But there is another dog, female. Her name is Sadie and I call her SNARLS. She gets along just fine with all of the dogs on our street but mine. She attacks us anytime we walk by. I now text the owner to chain her up when we walk towards their area. I tried to let them work it out and that didn’t work. Mr. Beau knows that Snarles is going to attack us if not leashed. I now will grab a few rocks to try and scare her away.
 

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You might try walking with an umbrella - one of those that pops open at the touch of a button. If you get charged, aim it at the charging dog (and hopefully between the charging dog and your dog) and pop it open. At the very least, it may startle the dog into retreating. At best, you may be able to use it to keep the dogs apart until the other dog's owner can get it under control.
 

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So sorry this happened to you. I always have intact males and don't have any problems with them. I have on occasion had other dogs try to run toward them. I don't buy into the whole intact vs neutered deal.
We camp and RV resorts have the best and worst behaved dogs. People leave there dogs in an RV all day and then take them out for a walk. Some of these dogs have no manners. I can normally spot a well trained dog on a leash from a good distance when they are approaching me. If I spot one that is all over the place and pulling the owner I put my dog on the side furthest away from them. I will have my dog sit and I will face my dog until they go by. It's sort of like saying we don't want to socialize with you.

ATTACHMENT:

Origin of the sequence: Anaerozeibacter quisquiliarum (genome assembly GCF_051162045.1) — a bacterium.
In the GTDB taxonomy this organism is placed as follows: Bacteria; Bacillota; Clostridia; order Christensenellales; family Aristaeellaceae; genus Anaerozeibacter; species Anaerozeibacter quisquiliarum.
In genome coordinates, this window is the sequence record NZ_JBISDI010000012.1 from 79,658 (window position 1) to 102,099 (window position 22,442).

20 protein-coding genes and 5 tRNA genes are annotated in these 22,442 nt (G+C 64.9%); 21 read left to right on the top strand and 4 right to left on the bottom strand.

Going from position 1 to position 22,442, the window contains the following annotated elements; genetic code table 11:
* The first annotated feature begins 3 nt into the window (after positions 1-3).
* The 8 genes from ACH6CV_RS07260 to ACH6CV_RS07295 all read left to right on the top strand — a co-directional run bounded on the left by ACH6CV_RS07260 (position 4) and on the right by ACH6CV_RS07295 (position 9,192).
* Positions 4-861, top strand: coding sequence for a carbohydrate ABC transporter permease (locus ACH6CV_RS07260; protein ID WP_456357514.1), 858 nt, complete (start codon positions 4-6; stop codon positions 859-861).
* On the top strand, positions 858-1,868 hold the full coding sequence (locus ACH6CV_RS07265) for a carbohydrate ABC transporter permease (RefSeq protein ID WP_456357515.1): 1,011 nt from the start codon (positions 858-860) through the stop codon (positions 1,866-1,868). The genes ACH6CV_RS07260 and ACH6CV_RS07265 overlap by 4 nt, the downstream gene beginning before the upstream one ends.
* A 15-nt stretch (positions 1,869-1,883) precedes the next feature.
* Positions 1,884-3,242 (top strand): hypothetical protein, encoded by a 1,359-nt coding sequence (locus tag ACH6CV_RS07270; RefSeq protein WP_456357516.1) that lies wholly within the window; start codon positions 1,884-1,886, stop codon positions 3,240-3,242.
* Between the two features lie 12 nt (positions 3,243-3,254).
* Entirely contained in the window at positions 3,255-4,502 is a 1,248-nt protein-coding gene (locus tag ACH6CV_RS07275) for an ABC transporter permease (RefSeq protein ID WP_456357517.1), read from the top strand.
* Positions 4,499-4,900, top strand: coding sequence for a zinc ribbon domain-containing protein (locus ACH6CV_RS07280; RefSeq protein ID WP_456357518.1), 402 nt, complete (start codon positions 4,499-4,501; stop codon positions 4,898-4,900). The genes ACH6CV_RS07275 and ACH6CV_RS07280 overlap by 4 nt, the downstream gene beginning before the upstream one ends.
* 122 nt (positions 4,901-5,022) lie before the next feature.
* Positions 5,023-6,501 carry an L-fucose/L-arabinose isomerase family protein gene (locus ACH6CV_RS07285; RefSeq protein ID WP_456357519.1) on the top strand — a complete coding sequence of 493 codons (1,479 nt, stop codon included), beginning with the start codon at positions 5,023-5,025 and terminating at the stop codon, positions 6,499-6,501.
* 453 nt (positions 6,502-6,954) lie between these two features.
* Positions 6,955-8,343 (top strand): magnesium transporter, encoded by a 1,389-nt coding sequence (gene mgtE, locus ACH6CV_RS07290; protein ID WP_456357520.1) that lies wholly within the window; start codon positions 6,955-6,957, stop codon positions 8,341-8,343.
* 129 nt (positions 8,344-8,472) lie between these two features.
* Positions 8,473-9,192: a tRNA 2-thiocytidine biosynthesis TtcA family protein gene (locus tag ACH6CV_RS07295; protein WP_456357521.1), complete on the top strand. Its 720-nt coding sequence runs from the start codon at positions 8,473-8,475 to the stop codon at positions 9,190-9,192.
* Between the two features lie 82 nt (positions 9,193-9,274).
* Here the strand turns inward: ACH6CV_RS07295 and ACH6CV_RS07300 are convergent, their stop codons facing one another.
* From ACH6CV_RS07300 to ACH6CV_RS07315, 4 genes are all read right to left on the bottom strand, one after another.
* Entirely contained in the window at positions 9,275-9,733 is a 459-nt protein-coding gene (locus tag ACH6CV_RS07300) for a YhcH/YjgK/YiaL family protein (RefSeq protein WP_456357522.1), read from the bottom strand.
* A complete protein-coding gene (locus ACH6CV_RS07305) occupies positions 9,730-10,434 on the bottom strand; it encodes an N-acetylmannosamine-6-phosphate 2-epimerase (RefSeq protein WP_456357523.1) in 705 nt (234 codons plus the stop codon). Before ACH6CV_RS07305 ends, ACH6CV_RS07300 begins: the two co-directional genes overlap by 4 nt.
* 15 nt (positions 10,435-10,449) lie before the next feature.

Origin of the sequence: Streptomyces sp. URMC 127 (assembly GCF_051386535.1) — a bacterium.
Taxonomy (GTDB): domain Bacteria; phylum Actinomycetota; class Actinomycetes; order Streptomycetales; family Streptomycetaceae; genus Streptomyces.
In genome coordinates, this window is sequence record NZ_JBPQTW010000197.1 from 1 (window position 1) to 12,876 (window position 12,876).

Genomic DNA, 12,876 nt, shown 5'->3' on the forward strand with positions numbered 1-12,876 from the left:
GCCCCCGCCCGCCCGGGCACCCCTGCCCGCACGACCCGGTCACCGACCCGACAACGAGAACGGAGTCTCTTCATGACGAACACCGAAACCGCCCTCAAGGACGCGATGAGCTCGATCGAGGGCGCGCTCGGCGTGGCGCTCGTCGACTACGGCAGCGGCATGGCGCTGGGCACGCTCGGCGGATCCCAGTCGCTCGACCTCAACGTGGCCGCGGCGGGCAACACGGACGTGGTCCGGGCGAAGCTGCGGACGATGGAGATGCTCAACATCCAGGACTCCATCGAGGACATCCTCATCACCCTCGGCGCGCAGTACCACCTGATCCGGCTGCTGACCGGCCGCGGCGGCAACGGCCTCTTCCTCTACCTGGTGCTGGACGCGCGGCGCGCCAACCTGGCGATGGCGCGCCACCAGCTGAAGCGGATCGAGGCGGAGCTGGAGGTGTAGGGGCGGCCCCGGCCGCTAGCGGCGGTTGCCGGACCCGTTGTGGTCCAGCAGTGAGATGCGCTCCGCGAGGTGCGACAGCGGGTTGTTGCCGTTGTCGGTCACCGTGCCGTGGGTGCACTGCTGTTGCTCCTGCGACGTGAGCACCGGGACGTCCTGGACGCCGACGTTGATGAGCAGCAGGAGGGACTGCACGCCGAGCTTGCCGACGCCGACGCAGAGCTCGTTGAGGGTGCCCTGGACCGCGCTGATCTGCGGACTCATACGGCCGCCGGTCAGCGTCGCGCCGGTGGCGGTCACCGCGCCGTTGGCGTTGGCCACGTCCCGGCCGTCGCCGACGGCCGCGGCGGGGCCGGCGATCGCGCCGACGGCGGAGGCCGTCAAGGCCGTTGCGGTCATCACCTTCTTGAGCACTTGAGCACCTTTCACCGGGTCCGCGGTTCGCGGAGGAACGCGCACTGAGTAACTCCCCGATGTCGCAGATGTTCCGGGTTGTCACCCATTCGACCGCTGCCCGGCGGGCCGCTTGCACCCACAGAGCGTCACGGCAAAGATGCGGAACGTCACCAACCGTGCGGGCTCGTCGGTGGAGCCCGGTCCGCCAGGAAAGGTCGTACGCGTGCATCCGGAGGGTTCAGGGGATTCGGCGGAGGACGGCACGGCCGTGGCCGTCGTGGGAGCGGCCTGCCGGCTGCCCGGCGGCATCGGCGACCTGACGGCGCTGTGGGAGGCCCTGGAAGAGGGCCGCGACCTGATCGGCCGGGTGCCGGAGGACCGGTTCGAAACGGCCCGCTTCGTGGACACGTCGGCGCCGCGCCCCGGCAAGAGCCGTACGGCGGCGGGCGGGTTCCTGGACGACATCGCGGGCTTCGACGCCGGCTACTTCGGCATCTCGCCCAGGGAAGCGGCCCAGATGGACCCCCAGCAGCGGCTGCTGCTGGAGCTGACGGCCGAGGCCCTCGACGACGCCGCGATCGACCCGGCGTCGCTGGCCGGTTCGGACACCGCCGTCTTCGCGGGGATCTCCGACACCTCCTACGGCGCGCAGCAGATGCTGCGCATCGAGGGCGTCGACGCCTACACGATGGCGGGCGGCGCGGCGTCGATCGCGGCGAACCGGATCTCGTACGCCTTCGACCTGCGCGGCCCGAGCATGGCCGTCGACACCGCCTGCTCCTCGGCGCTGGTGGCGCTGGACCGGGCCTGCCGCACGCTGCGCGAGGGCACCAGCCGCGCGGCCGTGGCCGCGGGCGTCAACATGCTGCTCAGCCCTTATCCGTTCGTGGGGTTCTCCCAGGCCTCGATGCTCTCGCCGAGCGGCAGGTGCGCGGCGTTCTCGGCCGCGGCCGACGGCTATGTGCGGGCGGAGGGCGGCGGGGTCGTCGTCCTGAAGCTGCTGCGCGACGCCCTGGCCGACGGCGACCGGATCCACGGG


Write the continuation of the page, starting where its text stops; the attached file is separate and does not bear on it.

Last year while camping I was chatting with another camper and Duke was laying down by my side when a dog on a retractable leash came charging toward us barking. The owner was being drug behind and I grabbed Duke. I think I yelled NO to her. She said "he just wants to make friends". I politely as I could asked her to please stay back. Duke is friendly and has been well socialized, but her dog was clearly out of control. It maybe weighed 30 lbs and Duke is 73 lbs. Duke is a very confident Momma's boy and I wouldn't test him on a barking dog running toward me. I don't really allow other dogs to come to close to mine unless I've watched them myself and seen that they are nice dogs and trained. I also don't want my dogs to "play" while on leash. Every trip we meet one dog I really like and about 10 that I think need some serious training. It's normally the little tiny ones that create the most ruckus.